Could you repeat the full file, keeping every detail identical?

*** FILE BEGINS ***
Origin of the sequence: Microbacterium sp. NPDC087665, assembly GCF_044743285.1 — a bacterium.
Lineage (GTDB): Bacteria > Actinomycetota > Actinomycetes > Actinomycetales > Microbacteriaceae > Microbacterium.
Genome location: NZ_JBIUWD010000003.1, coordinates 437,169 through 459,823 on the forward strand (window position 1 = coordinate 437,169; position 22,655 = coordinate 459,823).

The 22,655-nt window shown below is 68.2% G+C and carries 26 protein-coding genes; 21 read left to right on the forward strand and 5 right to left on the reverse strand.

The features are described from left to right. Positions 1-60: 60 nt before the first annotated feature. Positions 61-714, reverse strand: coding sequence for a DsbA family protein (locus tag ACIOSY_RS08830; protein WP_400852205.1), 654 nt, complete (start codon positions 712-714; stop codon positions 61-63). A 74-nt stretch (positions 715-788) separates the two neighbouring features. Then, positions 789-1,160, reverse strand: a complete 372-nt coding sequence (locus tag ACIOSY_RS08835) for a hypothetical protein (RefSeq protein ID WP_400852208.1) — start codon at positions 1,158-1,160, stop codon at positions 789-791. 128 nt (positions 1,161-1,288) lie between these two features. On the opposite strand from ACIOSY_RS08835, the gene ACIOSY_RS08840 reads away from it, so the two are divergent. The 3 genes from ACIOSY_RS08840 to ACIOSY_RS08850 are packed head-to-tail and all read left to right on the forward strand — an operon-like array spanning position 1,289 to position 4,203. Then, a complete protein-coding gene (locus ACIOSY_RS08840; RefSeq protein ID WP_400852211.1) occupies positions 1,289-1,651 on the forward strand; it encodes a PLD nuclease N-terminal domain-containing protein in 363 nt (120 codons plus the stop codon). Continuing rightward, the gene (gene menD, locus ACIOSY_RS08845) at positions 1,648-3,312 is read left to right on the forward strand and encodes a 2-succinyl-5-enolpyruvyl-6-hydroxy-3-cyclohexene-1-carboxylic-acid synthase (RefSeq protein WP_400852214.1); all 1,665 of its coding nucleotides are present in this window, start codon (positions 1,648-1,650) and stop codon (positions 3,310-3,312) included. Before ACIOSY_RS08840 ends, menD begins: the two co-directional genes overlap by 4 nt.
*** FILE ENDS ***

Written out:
Origin of the sequence: Microbacterium sp. NPDC087665, assembly GCF_044743285.1 — a bacterium.
Lineage (GTDB): Bacteria > Actinomycetota > Actinomycetes > Actinomycetales > Microbacteriaceae > Microbacterium.
Genome location: NZ_JBIUWD010000003.1, coordinates 437,169 through 459,823 on the forward strand (window position 1 = coordinate 437,169; position 22,655 = coordinate 459,823).

The 22,655-nt window shown below is 68.2% G+C and carries 26 protein-coding genes; 21 read left to right on the forward strand and 5 right to left on the reverse strand.

The features are described from left to right. Positions 1-60: 60 nt before the first annotated feature. Positions 61-714, reverse strand: coding sequence for a DsbA family protein (locus tag ACIOSY_RS08830; protein WP_400852205.1), 654 nt, complete (start codon positions 712-714; stop codon positions 61-63). A 74-nt stretch (positions 715-788) separates the two neighbouring features. Then, positions 789-1,160, reverse strand: a complete 372-nt coding sequence (locus tag ACIOSY_RS08835) for a hypothetical protein (RefSeq protein ID WP_400852208.1) — start codon at positions 1,158-1,160, stop codon at positions 789-791. 128 nt (positions 1,161-1,288) lie between these two features. On the opposite strand from ACIOSY_RS08835, the gene ACIOSY_RS08840 reads away from it, so the two are divergent. The 3 genes from ACIOSY_RS08840 to ACIOSY_RS08850 are packed head-to-tail and all read left to right on the forward strand — an operon-like array spanning position 1,289 to position 4,203. Then, a complete protein-coding gene (locus ACIOSY_RS08840; RefSeq protein ID WP_400852211.1) occupies positions 1,289-1,651 on the forward strand; it encodes a PLD nuclease N-terminal domain-containing protein in 363 nt (120 codons plus the stop codon). Continuing rightward, the gene (gene menD, locus ACIOSY_RS08845) at positions 1,648-3,312 is read left to right on the forward strand and encodes a 2-succinyl-5-enolpyruvyl-6-hydroxy-3-cyclohexene-1-carboxylic-acid synthase (RefSeq protein WP_400852214.1); all 1,665 of its coding nucleotides are present in this window, start codon (positions 1,648-1,650) and stop codon (positions 3,310-3,312) included. Before ACIOSY_RS08840 ends, menD begins: the two co-directional genes overlap by 4 nt.